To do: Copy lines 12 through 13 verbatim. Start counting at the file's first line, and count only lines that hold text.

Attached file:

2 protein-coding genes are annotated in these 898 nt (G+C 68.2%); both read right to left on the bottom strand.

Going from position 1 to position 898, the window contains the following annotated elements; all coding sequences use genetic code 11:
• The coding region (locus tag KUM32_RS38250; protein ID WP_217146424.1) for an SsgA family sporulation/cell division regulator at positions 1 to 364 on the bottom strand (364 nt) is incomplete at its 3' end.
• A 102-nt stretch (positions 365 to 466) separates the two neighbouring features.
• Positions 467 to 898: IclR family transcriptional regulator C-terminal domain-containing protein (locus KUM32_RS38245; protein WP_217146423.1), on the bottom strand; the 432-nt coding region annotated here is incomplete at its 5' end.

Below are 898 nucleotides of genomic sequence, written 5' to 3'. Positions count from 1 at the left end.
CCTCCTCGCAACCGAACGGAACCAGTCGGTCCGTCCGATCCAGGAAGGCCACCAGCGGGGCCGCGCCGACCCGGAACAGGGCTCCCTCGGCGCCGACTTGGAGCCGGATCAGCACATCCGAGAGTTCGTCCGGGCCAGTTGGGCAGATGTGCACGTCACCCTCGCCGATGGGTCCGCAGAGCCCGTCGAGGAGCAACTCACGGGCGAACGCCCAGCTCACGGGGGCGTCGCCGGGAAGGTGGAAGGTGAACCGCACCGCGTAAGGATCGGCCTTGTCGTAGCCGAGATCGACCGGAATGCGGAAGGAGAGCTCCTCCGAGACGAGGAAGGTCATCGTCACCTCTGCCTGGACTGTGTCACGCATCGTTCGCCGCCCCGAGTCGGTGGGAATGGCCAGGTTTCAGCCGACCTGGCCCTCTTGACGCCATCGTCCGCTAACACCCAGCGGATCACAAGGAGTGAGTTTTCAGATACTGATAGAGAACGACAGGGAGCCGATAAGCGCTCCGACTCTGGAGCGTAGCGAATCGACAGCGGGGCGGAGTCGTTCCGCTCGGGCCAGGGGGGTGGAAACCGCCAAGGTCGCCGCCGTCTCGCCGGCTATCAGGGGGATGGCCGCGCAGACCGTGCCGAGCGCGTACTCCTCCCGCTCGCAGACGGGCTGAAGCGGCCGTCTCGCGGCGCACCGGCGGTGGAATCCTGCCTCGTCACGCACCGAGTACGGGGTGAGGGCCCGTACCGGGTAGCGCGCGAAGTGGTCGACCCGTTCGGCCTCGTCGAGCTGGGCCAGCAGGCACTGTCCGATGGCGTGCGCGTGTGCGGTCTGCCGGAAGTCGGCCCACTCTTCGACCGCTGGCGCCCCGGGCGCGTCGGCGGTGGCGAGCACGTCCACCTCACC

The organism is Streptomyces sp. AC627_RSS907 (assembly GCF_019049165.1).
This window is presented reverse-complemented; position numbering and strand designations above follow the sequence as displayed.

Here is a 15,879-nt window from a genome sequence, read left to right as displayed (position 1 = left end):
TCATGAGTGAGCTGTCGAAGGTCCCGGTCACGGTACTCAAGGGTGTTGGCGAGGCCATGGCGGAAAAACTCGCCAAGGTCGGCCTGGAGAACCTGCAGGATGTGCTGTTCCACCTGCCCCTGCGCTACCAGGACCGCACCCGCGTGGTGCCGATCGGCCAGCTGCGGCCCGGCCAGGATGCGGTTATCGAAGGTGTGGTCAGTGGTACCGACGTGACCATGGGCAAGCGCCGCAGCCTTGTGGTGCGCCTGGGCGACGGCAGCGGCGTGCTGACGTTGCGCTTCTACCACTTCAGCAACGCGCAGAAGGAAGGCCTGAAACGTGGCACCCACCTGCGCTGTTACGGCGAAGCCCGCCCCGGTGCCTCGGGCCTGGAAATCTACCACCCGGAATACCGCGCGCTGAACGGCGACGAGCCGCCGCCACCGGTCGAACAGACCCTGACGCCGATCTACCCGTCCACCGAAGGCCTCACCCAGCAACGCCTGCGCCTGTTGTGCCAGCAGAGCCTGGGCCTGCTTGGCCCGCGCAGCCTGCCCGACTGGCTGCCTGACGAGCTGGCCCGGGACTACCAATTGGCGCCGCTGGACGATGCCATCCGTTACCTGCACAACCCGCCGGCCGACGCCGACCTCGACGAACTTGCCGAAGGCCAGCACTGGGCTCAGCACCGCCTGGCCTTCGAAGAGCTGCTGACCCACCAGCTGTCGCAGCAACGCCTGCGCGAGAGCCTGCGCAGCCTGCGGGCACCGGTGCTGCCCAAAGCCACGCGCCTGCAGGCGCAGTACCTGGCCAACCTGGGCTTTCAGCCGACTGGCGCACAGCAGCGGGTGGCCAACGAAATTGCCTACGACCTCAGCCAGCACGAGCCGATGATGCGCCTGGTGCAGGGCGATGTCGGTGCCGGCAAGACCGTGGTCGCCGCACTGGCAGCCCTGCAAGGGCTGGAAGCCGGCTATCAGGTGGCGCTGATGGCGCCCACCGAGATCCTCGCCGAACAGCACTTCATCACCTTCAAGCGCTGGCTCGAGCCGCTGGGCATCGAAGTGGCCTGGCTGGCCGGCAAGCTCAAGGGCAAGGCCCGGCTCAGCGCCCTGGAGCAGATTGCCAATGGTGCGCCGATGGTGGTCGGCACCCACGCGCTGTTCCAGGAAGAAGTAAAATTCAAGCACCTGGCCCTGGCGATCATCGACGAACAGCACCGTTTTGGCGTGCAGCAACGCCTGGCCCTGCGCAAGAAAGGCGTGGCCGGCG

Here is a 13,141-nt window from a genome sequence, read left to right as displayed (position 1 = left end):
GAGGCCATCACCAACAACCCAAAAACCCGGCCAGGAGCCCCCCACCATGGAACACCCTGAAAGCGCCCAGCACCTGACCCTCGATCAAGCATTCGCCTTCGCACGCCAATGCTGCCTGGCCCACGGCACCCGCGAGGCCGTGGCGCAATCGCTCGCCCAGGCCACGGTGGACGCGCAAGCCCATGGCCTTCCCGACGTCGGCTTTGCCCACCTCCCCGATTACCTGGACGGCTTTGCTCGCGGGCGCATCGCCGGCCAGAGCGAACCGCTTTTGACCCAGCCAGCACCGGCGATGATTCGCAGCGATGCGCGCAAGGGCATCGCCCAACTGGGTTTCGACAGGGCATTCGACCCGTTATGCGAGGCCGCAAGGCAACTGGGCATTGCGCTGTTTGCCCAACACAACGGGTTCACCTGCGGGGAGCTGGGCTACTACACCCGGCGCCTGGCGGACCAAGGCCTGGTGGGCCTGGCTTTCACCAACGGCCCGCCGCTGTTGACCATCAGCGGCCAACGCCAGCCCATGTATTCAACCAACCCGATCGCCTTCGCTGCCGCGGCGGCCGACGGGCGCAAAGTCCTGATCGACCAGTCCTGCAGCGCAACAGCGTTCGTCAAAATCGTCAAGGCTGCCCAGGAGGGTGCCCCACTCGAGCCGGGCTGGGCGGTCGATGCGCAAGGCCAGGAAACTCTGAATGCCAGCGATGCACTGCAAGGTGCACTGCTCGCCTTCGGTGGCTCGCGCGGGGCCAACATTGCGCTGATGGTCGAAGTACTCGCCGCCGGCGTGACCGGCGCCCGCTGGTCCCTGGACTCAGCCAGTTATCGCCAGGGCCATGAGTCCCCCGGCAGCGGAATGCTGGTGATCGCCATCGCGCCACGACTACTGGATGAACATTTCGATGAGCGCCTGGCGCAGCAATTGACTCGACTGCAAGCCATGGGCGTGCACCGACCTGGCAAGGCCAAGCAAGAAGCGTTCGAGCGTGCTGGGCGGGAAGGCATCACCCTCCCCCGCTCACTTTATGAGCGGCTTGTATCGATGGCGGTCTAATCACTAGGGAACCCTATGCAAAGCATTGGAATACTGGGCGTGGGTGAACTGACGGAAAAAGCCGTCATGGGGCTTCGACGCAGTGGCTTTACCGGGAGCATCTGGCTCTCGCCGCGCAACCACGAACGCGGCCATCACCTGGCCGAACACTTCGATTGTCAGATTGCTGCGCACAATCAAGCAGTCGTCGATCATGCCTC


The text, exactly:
Here is a 13,141-nt window from a genome sequence, read left to right as displayed (position 1 = left end):
GAGGCCATCACCAACAACCCAAAAACCCGGCCAGGAGCCCCCCACCATGGAACACCCTGAAAGCGCCCAGCACCTGACCCTCGATCAAGCATTCGCCTTCGCACGCCAATGCTGCCTGGCCCACGGCACCCGCGAGGCCGTGGCGCAATCGCTCGCCCAGGCCACGGTGGACGCGCAAGCCCATGGCCTTCCCGACGTCGGCTTTGCCCACCTCCCCGATTACCTGGACGGCTTTGCTCGCGGGCGCATCGCCGGCCAGAGCGAACCGCTTTTGACCCAGCCAGCACCGGCGATGATTCGCAGCGATGCGCGCAAGGGCATCGCCCAACTGGGTTTCGACAGGGCATTCGACCCGTTATGCGAGGCCGCAAGGCAACTGGGCATTGCGCTGTTTGCCCAACACAACGGGTTCACCTGCGGGGAGCTGGGCTACTACACCCGGCGCCTGGCGGACCAAGGCCTGGTGGGCCTGGCTTTCACCAACGGCCCGCCGCTGTTGACCATCAGCGGCCAACGCCAGCCCATGTATTCAACCAACCCGATCGCCTTCGCTGCCGCGGCGGCCGACGGGCGCAAAGTCCTGATCGACCAGTCCTGCAGCGCAACAGCGTTCGTCAAAATCGTCAAGGCTGCCCAGGAGGGTGCCCCACTCGAGCCGGGCTGGGCGGTCGATGCGCAAGGCCAGGAAACTCTGAATGCCAGCGATGCACTGCAAGGTGCACTGCTCGCCTTCGGTGGCTCGCGCGGGGCCAACATTGCGCTGATGGTCGAAGTACTCGCCGCCGGCGTGACCGGCGCCCGCTGGTCCCTGGACTCAGCCAGTTATCGCCAGGGCCATGAGTCCCCCGGCAGCGGAATGCTGGTGATCGCCATCGCGCCACGACTACTGGATGAACATTTCGATGAGCGCCTGGCGCAGCAATTGACTCGACTGCAAGCCATGGGCGTGCACCGACCTGGCAAGGCCAAGCAAGAAGCGTTCGAGCGTGCTGGGCGGGAAGGCATCACCCTCCCCCGCTCACTTTATGAGCGGCTTGTATCGATGGCGGTCTAATCACTAGGGAACCCTATGCAAAGCATTGGAATACTGGGCGTGGGTGAACTGACGGAAAAAGCCGTCATGGGGCTTCGACGCAGTGGCTTTACCGGGAGCATCTGGCTCTCGCCGCGCAACCACGAACGCGGCCATCACCTGGCCGAACACTTCGATTGTCAGATTGCTGCGCACAATCAAGCAGTCGTCGATCATGCCTC